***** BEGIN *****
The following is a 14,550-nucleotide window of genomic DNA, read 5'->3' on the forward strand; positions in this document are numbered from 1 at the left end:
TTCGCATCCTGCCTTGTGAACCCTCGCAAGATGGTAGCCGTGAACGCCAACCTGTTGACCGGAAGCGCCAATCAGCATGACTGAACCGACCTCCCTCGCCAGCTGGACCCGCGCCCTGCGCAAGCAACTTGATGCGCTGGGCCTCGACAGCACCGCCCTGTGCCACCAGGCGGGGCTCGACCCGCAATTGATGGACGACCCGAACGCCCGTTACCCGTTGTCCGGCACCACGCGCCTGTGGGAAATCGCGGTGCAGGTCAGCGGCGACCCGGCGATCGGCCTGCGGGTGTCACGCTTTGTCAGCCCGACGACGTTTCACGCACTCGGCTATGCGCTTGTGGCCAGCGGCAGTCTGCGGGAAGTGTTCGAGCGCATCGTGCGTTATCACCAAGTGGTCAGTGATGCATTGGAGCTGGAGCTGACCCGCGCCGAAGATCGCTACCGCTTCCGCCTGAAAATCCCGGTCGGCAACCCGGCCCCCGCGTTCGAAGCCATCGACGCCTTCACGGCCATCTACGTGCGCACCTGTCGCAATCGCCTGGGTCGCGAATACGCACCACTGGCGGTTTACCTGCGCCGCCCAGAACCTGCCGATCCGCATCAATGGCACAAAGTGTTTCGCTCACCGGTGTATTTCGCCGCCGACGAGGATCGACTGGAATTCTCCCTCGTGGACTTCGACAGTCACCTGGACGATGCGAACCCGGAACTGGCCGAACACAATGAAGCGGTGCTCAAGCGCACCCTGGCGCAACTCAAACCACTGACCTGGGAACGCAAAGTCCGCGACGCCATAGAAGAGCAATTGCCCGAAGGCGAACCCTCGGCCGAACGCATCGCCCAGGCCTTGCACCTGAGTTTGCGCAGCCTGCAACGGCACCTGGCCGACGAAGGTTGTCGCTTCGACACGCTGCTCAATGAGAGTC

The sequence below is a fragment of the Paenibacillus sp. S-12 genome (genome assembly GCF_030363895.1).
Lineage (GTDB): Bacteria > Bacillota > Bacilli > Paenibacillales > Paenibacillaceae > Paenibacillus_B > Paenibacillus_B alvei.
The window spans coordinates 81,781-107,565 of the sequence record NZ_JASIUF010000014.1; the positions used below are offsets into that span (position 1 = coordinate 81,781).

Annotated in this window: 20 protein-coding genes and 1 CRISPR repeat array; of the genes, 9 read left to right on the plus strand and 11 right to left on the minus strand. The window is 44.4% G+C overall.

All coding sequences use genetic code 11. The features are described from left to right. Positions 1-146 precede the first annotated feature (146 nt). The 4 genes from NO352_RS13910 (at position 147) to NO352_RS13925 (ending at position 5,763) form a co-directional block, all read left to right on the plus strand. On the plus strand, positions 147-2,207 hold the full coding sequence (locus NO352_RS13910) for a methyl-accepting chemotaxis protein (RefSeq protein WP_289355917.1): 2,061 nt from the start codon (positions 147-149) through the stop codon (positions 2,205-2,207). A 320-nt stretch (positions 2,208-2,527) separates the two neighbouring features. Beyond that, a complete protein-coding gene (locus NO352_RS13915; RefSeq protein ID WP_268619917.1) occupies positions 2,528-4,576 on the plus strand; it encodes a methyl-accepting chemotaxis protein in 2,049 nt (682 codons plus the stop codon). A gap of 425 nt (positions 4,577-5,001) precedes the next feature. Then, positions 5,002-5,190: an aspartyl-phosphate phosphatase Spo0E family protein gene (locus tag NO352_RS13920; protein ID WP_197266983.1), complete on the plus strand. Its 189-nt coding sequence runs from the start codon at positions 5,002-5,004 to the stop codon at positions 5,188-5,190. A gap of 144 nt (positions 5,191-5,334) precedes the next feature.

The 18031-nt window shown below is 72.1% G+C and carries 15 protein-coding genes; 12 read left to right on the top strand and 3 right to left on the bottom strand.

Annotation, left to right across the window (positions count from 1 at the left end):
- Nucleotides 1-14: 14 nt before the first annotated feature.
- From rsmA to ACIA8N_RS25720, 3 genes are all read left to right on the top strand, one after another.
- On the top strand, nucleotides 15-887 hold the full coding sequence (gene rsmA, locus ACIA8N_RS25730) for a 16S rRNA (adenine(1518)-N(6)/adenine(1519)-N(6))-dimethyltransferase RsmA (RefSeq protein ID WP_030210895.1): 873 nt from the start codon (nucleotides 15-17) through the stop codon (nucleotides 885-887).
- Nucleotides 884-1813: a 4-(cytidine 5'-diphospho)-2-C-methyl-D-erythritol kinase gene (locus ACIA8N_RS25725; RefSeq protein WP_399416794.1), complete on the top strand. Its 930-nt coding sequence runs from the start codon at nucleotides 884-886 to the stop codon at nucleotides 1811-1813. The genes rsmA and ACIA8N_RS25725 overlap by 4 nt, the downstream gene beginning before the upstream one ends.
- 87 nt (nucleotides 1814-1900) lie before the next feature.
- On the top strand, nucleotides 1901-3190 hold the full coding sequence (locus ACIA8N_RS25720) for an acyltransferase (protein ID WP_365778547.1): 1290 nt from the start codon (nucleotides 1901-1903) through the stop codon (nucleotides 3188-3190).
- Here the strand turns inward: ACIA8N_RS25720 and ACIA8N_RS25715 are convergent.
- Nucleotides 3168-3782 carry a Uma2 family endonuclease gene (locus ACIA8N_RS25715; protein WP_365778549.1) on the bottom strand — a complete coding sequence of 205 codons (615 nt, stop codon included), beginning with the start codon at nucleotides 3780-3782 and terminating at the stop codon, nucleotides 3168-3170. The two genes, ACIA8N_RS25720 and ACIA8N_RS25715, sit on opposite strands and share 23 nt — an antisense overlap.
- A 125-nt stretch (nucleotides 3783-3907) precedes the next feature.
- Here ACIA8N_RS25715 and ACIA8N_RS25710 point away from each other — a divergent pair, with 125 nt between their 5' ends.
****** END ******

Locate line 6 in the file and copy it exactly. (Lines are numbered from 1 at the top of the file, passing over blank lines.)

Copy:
Annotated in this window: 20 protein-coding genes and 1 CRISPR repeat array; of the genes, 9 read left to right on the plus strand and 11 right to left on the minus strand. The window is 44.4% G+C overall.